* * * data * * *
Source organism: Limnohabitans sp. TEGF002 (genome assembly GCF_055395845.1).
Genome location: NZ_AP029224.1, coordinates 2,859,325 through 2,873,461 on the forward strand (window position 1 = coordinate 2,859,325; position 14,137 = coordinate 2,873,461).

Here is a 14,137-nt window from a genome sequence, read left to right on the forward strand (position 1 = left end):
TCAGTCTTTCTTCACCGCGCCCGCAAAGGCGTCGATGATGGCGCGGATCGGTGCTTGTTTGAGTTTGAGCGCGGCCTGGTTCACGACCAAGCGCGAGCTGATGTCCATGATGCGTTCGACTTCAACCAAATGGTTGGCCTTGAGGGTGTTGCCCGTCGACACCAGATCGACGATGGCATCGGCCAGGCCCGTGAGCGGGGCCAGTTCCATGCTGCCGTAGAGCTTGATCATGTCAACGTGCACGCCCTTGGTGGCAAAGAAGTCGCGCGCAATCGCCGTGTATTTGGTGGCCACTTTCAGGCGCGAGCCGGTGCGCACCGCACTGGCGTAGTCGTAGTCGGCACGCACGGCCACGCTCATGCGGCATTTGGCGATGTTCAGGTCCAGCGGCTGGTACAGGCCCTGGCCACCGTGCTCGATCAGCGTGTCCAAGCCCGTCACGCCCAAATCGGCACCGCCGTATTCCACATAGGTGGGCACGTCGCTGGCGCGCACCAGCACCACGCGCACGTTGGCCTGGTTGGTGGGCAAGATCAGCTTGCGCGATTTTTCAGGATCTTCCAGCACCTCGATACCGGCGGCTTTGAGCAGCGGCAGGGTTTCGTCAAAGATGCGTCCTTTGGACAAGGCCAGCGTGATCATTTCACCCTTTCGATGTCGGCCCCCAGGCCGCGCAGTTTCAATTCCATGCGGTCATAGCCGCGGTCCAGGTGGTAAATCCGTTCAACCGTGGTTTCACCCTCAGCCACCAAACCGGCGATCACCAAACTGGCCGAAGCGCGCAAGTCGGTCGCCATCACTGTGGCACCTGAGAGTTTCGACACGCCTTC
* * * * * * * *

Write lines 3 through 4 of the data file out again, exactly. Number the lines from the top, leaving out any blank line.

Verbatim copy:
Here is a 14,137-nt window from a genome sequence, read left to right on the forward strand (position 1 = left end):
TCAGTCTTTCTTCACCGCGCCCGCAAAGGCGTCGATGATGGCGCGGATCGGTGCTTGTTTGAGTTTGAGCGCGGCCTGGTTCACGACCAAGCGCGAGCTGATGTCCATGATGCGTTCGACTTCAACCAAATGGTTGGCCTTGAGGGTGTTGCCCGTCGACACCAGATCGACGATGGCATCGGCCAGGCCCGTGAGCGGGGCCAGTTCCATGCTGCCGTAGAGCTTGATCATGTCAACGTGCACGCCCTTGGTGGCAAAGAAGTCGCGCGCAATCGCCGTGTATTTGGTGGCCACTTTCAGGCGCGAGCCGGTGCGCACCGCACTGGCGTAGTCGTAGTCGGCACGCACGGCCACGCTCATGCGGCATTTGGCGATGTTCAGGTCCAGCGGCTGGTACAGGCCCTGGCCACCGTGCTCGATCAGCGTGTCCAAGCCCGTCACGCCCAAATCGGCACCGCCGTATTCCACATAGGTGGGCACGTCGCTGGCGCGCACCAGCACCACGCGCACGTTGGCCTGGTTGGTGGGCAAGATCAGCTTGCGCGATTTTTCAGGATCTTCCAGCACCTCGATACCGGCGGCTTTGAGCAGCGGCAGGGTTTCGTCAAAGATGCGTCCTTTGGACAAGGCCAGCGTGATCATTTCACCCTTTCGATGTCGGCCCCCAGGCCGCGCAGTTTCAATTCCATGCGGTCATAGCCGCGGTCCAGGTGGTAAATCCGTTCAACCGTGGTTTCACCCTCAGCCACCAAACCGGCGATCACCAAACTGGCCGAAGCGCGCAAGTCGGTCGCCATCACTGTGGCACCTGAGAGTTTCGACACGCCTTC